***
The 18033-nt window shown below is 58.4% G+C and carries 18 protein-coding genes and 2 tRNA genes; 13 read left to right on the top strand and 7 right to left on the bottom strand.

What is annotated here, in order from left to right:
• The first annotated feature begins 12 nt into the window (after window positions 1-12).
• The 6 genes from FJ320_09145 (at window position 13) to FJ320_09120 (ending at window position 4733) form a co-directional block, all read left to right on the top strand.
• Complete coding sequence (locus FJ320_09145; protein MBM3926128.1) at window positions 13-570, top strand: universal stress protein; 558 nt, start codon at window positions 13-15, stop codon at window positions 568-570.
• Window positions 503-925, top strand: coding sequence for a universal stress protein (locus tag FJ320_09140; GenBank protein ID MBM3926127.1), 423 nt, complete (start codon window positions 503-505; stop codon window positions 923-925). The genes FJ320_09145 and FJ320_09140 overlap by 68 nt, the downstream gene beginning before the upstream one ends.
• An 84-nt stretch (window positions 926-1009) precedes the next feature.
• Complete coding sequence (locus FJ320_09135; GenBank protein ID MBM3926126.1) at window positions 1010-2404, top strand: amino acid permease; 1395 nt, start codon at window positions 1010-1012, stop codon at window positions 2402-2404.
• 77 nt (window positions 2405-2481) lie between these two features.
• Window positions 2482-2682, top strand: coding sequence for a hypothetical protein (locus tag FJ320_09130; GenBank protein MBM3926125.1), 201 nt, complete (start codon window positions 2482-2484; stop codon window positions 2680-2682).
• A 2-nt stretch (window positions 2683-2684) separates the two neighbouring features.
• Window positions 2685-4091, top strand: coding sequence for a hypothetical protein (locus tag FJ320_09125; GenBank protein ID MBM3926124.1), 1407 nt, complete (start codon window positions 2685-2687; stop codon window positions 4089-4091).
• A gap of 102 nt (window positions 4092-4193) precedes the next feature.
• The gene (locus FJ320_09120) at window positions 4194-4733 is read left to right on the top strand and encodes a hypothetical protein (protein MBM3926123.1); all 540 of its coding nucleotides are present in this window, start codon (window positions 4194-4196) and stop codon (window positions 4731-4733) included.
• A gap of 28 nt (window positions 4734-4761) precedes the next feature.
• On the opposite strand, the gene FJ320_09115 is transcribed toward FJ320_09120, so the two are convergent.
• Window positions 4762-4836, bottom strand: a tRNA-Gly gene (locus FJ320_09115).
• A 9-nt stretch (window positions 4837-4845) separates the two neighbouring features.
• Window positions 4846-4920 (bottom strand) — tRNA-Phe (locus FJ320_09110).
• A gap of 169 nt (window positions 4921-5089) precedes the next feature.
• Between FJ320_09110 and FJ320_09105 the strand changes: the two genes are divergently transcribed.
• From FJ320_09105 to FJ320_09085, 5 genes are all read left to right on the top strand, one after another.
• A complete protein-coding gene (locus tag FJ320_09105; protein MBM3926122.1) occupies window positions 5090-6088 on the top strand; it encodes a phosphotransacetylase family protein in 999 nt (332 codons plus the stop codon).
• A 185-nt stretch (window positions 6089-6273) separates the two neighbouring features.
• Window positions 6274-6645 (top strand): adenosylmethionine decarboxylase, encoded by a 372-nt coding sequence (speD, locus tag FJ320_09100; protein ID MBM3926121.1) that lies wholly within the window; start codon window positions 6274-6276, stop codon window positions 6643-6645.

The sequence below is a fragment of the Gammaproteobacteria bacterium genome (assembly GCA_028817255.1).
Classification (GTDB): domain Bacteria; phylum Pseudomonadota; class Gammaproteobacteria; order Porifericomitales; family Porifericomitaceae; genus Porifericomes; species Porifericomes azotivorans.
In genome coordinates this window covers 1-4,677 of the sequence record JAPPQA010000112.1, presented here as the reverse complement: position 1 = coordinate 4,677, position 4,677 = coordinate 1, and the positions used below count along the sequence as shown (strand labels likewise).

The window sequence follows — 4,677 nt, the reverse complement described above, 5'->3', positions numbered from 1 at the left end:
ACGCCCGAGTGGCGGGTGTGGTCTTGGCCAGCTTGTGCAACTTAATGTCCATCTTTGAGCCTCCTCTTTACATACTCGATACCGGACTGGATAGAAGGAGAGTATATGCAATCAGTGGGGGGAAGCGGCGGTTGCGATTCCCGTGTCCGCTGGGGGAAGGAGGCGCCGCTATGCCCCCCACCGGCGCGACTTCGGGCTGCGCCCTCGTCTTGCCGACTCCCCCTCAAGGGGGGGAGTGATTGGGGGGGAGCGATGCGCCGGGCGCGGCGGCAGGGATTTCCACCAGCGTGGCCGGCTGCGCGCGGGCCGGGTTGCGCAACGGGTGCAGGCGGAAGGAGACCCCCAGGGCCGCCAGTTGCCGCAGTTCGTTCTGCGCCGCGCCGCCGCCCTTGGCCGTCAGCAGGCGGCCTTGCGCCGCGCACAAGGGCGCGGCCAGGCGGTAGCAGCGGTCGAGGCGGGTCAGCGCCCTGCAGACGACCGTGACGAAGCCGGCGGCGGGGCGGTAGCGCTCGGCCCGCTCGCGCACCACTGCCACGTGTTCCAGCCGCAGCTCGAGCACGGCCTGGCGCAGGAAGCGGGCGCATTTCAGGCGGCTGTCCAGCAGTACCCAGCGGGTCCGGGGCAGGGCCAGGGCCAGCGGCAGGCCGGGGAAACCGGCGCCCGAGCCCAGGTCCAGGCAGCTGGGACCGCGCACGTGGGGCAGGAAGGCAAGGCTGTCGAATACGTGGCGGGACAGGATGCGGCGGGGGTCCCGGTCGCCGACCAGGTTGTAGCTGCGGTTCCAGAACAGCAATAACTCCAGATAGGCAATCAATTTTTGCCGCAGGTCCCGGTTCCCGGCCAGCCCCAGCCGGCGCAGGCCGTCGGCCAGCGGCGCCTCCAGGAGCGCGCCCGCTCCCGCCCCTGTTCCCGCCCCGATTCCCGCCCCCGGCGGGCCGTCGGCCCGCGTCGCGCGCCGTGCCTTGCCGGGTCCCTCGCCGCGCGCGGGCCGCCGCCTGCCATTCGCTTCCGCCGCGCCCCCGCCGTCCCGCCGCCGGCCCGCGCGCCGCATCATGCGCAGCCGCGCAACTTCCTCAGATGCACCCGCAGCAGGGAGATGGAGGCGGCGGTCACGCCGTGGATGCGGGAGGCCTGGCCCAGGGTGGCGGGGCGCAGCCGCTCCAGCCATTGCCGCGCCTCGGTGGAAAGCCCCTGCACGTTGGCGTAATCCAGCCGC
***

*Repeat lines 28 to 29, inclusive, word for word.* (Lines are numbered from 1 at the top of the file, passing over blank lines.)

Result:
In genome coordinates this window covers 1-4,677 of the sequence record JAPPQA010000112.1, presented here as the reverse complement: position 1 = coordinate 4,677, position 4,677 = coordinate 1, and the positions used below count along the sequence as shown (strand labels likewise).

The window sequence follows — 4,677 nt, the reverse complement described above, 5'->3', positions numbered from 1 at the left end: